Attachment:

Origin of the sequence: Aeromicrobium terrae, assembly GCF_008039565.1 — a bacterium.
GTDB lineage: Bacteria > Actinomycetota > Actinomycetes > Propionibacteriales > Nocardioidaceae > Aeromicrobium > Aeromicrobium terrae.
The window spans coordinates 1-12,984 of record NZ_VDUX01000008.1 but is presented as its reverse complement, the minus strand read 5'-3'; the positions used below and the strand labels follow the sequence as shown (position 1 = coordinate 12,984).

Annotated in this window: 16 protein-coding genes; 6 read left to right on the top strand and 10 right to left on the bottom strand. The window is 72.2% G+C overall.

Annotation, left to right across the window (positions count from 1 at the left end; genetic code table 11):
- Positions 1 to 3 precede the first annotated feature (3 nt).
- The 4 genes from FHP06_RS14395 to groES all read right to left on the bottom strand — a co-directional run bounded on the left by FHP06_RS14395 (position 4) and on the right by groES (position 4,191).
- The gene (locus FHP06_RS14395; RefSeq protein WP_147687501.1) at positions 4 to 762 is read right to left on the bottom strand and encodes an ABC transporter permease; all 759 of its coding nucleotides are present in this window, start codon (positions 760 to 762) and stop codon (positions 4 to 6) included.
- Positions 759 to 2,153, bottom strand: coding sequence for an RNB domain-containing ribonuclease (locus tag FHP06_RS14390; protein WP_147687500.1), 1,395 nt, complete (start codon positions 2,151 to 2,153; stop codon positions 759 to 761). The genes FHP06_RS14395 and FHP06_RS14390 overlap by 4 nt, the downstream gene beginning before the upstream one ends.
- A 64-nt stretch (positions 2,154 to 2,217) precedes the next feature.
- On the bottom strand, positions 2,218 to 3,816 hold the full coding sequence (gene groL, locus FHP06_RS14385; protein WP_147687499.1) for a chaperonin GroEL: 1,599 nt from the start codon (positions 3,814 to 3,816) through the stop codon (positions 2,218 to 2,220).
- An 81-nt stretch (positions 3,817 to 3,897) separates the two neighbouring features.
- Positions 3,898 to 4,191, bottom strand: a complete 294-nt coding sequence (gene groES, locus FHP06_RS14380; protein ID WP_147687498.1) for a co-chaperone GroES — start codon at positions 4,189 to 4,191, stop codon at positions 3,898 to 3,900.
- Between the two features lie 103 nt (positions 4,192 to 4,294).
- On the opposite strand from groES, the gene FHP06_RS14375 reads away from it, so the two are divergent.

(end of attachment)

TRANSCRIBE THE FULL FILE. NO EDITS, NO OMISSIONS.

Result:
Origin of the sequence: Aeromicrobium terrae, assembly GCF_008039565.1 — a bacterium.
GTDB lineage: Bacteria > Actinomycetota > Actinomycetes > Propionibacteriales > Nocardioidaceae > Aeromicrobium > Aeromicrobium terrae.
The window spans coordinates 1-12,984 of record NZ_VDUX01000008.1 but is presented as its reverse complement, the minus strand read 5'-3'; the positions used below and the strand labels follow the sequence as shown (position 1 = coordinate 12,984).

Annotated in this window: 16 protein-coding genes; 6 read left to right on the top strand and 10 right to left on the bottom strand. The window is 72.2% G+C overall.

Annotation, left to right across the window (positions count from 1 at the left end; genetic code table 11):
- Positions 1 to 3 precede the first annotated feature (3 nt).
- The 4 genes from FHP06_RS14395 to groES all read right to left on the bottom strand — a co-directional run bounded on the left by FHP06_RS14395 (position 4) and on the right by groES (position 4,191).
- The gene (locus FHP06_RS14395; RefSeq protein WP_147687501.1) at positions 4 to 762 is read right to left on the bottom strand and encodes an ABC transporter permease; all 759 of its coding nucleotides are present in this window, start codon (positions 760 to 762) and stop codon (positions 4 to 6) included.
- Positions 759 to 2,153, bottom strand: coding sequence for an RNB domain-containing ribonuclease (locus tag FHP06_RS14390; protein WP_147687500.1), 1,395 nt, complete (start codon positions 2,151 to 2,153; stop codon positions 759 to 761). The genes FHP06_RS14395 and FHP06_RS14390 overlap by 4 nt, the downstream gene beginning before the upstream one ends.
- A 64-nt stretch (positions 2,154 to 2,217) precedes the next feature.
- On the bottom strand, positions 2,218 to 3,816 hold the full coding sequence (gene groL, locus FHP06_RS14385; protein WP_147687499.1) for a chaperonin GroEL: 1,599 nt from the start codon (positions 3,814 to 3,816) through the stop codon (positions 2,218 to 2,220).
- An 81-nt stretch (positions 3,817 to 3,897) separates the two neighbouring features.
- Positions 3,898 to 4,191, bottom strand: a complete 294-nt coding sequence (gene groES, locus FHP06_RS14380; protein ID WP_147687498.1) for a co-chaperone GroES — start codon at positions 4,189 to 4,191, stop codon at positions 3,898 to 3,900.
- Between the two features lie 103 nt (positions 4,192 to 4,294).
- On the opposite strand from groES, the gene FHP06_RS14375 reads away from it, so the two are divergent.